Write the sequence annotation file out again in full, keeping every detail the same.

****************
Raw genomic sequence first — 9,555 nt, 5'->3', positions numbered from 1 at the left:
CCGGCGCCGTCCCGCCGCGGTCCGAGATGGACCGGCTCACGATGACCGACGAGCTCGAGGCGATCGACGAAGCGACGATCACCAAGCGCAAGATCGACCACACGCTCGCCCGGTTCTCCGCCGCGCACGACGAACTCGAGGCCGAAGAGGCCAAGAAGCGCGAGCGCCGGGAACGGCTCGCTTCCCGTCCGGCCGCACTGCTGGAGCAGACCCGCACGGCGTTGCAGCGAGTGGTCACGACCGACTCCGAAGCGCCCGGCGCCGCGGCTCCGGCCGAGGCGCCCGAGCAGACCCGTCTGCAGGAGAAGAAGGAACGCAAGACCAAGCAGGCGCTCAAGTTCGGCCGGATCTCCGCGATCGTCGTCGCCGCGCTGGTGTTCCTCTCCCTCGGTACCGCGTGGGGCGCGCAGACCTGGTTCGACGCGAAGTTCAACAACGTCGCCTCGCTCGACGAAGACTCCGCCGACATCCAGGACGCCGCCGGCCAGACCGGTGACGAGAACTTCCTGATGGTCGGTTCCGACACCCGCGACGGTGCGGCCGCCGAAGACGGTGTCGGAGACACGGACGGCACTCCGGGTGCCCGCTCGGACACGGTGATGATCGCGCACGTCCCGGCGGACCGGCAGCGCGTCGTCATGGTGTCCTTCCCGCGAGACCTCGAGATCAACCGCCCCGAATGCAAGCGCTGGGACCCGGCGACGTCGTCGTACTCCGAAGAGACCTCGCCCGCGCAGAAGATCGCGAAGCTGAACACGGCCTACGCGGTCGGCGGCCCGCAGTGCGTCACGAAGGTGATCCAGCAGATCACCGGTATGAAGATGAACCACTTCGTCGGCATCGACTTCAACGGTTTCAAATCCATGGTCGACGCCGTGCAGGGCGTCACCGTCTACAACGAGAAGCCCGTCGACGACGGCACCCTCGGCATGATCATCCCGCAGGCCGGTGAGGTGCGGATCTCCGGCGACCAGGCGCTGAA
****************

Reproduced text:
Raw genomic sequence first — 9,555 nt, 5'->3', positions numbered from 1 at the left:
CCGGCGCCGTCCCGCCGCGGTCCGAGATGGACCGGCTCACGATGACCGACGAGCTCGAGGCGATCGACGAAGCGACGATCACCAAGCGCAAGATCGACCACACGCTCGCCCGGTTCTCCGCCGCGCACGACGAACTCGAGGCCGAAGAGGCCAAGAAGCGCGAGCGCCGGGAACGGCTCGCTTCCCGTCCGGCCGCACTGCTGGAGCAGACCCGCACGGCGTTGCAGCGAGTGGTCACGACCGACTCCGAAGCGCCCGGCGCCGCGGCTCCGGCCGAGGCGCCCGAGCAGACCCGTCTGCAGGAGAAGAAGGAACGCAAGACCAAGCAGGCGCTCAAGTTCGGCCGGATCTCCGCGATCGTCGTCGCCGCGCTGGTGTTCCTCTCCCTCGGTACCGCGTGGGGCGCGCAGACCTGGTTCGACGCGAAGTTCAACAACGTCGCCTCGCTCGACGAAGACTCCGCCGACATCCAGGACGCCGCCGGCCAGACCGGTGACGAGAACTTCCTGATGGTCGGTTCCGACACCCGCGACGGTGCGGCCGCCGAAGACGGTGTCGGAGACACGGACGGCACTCCGGGTGCCCGCTCGGACACGGTGATGATCGCGCACGTCCCGGCGGACCGGCAGCGCGTCGTCATGGTGTCCTTCCCGCGAGACCTCGAGATCAACCGCCCCGAATGCAAGCGCTGGGACCCGGCGACGTCGTCGTACTCCGAAGAGACCTCGCCCGCGCAGAAGATCGCGAAGCTGAACACGGCCTACGCGGTCGGCGGCCCGCAGTGCGTCACGAAGGTGATCCAGCAGATCACCGGTATGAAGATGAACCACTTCGTCGGCATCGACTTCAACGGTTTCAAATCCATGGTCGACGCCGTGCAGGGCGTCACCGTCTACAACGAGAAGCCCGTCGACGACGGCACCCTCGGCATGATCATCCCGCAGGCCGGTGAGGTGCGGATCTCCGGCGACCAGGCGCTGAA